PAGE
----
The Historicism of the Scientistic Approach

Edited by Bruce Caldwell

in Studies on the Abuse and Decline of Reason

Published by University of Chicago Press

Published in print March 2010 | ISBN: 9780226321097
Published online February 2013 | e-ISBN: 9780226321127 | DOI:
The Historicism of the Scientistic Approach

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This chapter studies “historicism,” which is described as a product of the scientistic approach. This may cause surprise, since historicism is usually represented as the opposite of the treatment of social phenomena on the model of the natural sciences. But the view for which this term is properly used (and which must not be confused with the true method of historical study) proves on closer consideration to be a result of the same prejudices as the other typical scientistic misconceptions of social phenomena. If the suggestion that historicism is a form rather than the opposite of scientism has still somewhat the appearance of a paradox, this is so because the term is used in two different, and in some respects opposite and yet frequently confused, senses: for the older view that justly contrasted the specific task of the historian with that of the scientist and which denied the possibility of a theoretical science of history, and for the later view which, on the contrary, affirms that history is the only road that can lead to a theoretical science of social phenomena. However great the contrast between these two views sometimes called “historicism,” if we take them in their extreme forms, they have yet enough in common to have made possible a gradual and almost unperceived transition from the historical method of the historian to the scientistic historicism that attempts to make history a “science” and the only science of social phenomena.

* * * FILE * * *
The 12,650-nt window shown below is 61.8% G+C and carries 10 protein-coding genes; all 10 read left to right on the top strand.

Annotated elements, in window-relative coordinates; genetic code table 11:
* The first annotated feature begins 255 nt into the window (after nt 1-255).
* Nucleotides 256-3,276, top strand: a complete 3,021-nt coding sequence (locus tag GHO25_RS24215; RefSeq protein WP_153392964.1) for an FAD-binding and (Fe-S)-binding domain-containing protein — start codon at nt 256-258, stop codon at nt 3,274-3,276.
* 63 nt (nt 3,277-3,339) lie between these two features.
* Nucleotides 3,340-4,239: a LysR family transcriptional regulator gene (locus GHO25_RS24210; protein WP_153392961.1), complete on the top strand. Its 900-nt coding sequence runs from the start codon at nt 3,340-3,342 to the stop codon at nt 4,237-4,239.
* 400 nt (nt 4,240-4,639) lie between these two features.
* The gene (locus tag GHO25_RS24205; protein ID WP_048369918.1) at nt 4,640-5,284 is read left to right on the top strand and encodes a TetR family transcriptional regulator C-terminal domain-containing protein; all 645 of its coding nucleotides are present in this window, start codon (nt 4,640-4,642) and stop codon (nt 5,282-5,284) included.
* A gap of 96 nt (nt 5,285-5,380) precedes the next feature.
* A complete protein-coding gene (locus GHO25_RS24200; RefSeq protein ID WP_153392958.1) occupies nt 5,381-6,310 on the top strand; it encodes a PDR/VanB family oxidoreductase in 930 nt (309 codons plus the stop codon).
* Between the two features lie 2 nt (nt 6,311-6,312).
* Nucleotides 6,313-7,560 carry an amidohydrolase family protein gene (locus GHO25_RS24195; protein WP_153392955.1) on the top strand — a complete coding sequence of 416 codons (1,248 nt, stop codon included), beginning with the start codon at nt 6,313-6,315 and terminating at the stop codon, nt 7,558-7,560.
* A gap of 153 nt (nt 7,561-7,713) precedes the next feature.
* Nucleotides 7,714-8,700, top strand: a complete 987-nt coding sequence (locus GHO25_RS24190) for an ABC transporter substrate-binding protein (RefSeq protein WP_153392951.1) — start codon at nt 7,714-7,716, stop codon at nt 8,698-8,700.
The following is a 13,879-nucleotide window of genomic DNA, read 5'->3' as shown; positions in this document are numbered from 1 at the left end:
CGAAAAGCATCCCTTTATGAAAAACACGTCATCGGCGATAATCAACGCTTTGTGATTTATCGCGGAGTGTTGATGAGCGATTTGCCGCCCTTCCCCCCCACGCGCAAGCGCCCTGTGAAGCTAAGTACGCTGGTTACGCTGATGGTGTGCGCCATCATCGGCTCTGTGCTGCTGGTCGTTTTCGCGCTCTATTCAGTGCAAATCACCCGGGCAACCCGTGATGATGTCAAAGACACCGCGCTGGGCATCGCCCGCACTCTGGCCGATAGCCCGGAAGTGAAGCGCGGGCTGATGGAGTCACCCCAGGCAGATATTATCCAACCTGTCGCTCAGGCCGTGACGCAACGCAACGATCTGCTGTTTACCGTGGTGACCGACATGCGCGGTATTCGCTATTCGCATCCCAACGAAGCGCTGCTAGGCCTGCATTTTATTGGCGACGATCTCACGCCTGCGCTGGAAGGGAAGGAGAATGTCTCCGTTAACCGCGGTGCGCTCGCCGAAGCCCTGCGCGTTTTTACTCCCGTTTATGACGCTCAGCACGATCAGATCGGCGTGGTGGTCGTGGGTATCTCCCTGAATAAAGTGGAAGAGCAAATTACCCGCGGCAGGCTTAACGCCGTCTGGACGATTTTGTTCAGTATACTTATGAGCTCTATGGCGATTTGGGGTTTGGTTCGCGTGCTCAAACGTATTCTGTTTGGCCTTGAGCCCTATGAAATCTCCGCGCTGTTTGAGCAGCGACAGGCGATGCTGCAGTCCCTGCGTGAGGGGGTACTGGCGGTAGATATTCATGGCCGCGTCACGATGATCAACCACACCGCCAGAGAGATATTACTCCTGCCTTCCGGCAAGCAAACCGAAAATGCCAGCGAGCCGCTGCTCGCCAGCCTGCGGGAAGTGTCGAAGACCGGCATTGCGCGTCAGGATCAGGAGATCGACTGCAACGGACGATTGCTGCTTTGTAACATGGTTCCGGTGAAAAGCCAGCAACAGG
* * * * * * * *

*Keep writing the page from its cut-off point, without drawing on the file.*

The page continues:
Keywords: historicism; scientistic misconception; collectivism; objectivism; scientistic approach; social science; social phenomena; social interactions; positivists; social behavior

Chapter.  8808 words. 

Subjects: History of Economic Thought

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